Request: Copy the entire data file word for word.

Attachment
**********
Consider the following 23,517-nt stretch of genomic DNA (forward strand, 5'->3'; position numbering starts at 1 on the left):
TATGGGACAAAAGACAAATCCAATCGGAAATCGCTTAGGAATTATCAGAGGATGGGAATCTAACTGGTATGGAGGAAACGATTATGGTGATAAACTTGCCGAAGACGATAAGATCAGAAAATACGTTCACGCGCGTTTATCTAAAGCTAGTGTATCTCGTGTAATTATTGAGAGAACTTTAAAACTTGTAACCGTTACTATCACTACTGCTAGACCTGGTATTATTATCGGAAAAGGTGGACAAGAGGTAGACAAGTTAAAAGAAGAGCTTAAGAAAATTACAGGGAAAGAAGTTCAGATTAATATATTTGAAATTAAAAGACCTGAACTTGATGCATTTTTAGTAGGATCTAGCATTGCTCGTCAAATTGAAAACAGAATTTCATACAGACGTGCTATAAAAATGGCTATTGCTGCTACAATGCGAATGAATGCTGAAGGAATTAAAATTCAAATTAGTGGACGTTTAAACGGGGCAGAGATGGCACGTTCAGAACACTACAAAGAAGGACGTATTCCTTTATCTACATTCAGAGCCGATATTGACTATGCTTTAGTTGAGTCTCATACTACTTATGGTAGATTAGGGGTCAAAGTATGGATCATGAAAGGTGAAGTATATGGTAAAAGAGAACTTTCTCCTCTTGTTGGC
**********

Consider the following 23,517-nt stretch of genomic DNA (forward strand, 5'->3'; position numbering starts at 1 on the left):
TATGGGACAAAAGACAAATCCAATCGGAAATCGCTTAGGAATTATCAGAGGATGGGAATCTAACTGGTATGGAGGAAACGATTATGGTGATAAACTTGCCGAAGACGATAAGATCAGAAAATACGTTCACGCGCGTTTATCTAAAGCTAGTGTATCTCGTGTAATTATTGAGAGAACTTTAAAACTTGTAACCGTTACTATCACTACTGCTAGACCTGGTATTATTATCGGAAAAGGTGGACAAGAGGTAGACAAGTTAAAAGAAGAGCTTAAGAAAATTACAGGGAAAGAAGTTCAGATTAATATATTTGAAATTAAAAGACCTGAACTTGATGCATTTTTAGTAGGATCTAGCATTGCTCGTCAAATTGAAAACAGAATTTCATACAGACGTGCTATAAAAATGGCTATTGCTGCTACAATGCGAATGAATGCTGAAGGAATTAAAATTCAAATTAGTGGACGTTTAAACGGGGCAGAGATGGCACGTTCAGAACACTACAAAGAAGGACGTATTCCTTTATCTACATTCAGAGCCGATATTGACTATGCTTTAGTTGAGTCTCATACTACTTATGGTAGATTAGGGGTCAAAGTATGGATCATGAAAGGTGAAGTATATGGTAAAAGAGAACTTTCTCCTCTTGTTGGC